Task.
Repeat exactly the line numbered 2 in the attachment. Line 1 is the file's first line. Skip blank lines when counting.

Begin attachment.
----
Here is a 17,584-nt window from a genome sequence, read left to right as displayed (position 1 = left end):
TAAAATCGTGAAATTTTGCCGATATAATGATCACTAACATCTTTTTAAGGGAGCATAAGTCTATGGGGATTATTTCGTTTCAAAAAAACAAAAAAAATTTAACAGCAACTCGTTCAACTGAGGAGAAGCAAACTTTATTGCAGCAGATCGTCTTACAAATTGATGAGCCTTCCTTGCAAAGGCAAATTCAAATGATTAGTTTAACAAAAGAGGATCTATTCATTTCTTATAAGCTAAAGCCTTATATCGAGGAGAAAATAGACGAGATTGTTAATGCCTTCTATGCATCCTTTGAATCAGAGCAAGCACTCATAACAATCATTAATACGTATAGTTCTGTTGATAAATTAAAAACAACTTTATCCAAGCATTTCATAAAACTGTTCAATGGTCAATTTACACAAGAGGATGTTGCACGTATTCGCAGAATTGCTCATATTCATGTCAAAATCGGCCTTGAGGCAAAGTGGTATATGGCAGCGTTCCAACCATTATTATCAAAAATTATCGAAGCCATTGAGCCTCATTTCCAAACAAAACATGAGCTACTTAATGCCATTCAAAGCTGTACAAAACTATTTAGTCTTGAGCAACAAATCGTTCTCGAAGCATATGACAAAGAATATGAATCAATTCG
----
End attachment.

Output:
TAAAATCGTGAAATTTTGCCGATATAATGATCACTAACATCTTTTTAAGGGAGCATAAGTCTATGGGGATTATTTCGTTTCAAAAAAACAAAAAAAATTTAACAGCAACTCGTTCAACTGAGGAGAAGCAAACTTTATTGCAGCAGATCGTCTTACAAATTGATGAGCCTTCCTTGCAAAGGCAAATTCAAATGATTAGTTTAACAAAAGAGGATCTATTCATTTCTTATAAGCTAAAGCCTTATATCGAGGAGAAAATAGACGAGATTGTTAATGCCTTCTATGCATCCTTTGAATCAGAGCAAGCACTCATAACAATCATTAATACGTATAGTTCTGTTGATAAATTAAAAACAACTTTATCCAAGCATTTCATAAAACTGTTCAATGGTCAATTTACACAAGAGGATGTTGCACGTATTCGCAGAATTGCTCATATTCATGTCAAAATCGGCCTTGAGGCAAAGTGGTATATGGCAGCGTTCCAACCATTATTATCAAAAATTATCGAAGCCATTGAGCCTCATTTCCAAACAAAACATGAGCTACTTAATGCCATTCAAAGCTGTACAAAACTATTTAGTCTTGAGCAACAAATCGTTCTCGAAGCATATGACAAAGAATATGAATCAATTCG